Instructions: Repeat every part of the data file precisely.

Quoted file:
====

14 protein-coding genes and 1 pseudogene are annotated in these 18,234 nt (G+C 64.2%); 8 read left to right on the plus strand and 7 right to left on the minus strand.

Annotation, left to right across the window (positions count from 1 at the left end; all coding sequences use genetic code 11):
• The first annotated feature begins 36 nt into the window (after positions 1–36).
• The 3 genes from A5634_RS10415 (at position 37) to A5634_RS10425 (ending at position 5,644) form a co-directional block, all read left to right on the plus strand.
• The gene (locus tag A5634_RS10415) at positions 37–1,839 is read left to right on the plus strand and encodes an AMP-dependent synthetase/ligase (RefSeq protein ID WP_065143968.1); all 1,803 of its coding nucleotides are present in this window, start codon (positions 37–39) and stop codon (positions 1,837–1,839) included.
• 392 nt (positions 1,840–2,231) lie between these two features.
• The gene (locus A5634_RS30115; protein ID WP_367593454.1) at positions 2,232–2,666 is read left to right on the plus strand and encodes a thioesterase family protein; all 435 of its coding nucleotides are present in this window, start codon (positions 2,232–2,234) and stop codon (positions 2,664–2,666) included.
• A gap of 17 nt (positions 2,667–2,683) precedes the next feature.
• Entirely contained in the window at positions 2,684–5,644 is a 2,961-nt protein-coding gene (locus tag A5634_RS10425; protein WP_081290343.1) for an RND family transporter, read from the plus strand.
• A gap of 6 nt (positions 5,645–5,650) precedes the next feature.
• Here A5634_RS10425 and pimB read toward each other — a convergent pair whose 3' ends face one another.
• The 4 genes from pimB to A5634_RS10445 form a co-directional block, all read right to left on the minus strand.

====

14 protein-coding genes and 1 pseudogene are annotated in these 18,234 nt (G+C 64.2%); 8 read left to right on the plus strand and 7 right to left on the minus strand.

Annotation, left to right across the window (positions count from 1 at the left end; all coding sequences use genetic code 11):
• The first annotated feature begins 36 nt into the window (after positions 1–36).
• The 3 genes from A5634_RS10415 (at position 37) to A5634_RS10425 (ending at position 5,644) form a co-directional block, all read left to right on the plus strand.
• The gene (locus tag A5634_RS10415) at positions 37–1,839 is read left to right on the plus strand and encodes an AMP-dependent synthetase/ligase (RefSeq protein ID WP_065143968.1); all 1,803 of its coding nucleotides are present in this window, start codon (positions 37–39) and stop codon (positions 1,837–1,839) included.
• 392 nt (positions 1,840–2,231) lie between these two features.
• The gene (locus A5634_RS30115; protein ID WP_367593454.1) at positions 2,232–2,666 is read left to right on the plus strand and encodes a thioesterase family protein; all 435 of its coding nucleotides are present in this window, start codon (positions 2,232–2,234) and stop codon (positions 2,664–2,666) included.
• A gap of 17 nt (positions 2,667–2,683) precedes the next feature.
• Entirely contained in the window at positions 2,684–5,644 is a 2,961-nt protein-coding gene (locus tag A5634_RS10425; protein WP_081290343.1) for an RND family transporter, read from the plus strand.
• A gap of 6 nt (positions 5,645–5,650) precedes the next feature.
• Here A5634_RS10425 and pimB read toward each other — a convergent pair whose 3' ends face one another.
• The 4 genes from pimB to A5634_RS10445 form a co-directional block, all read right to left on the minus strand.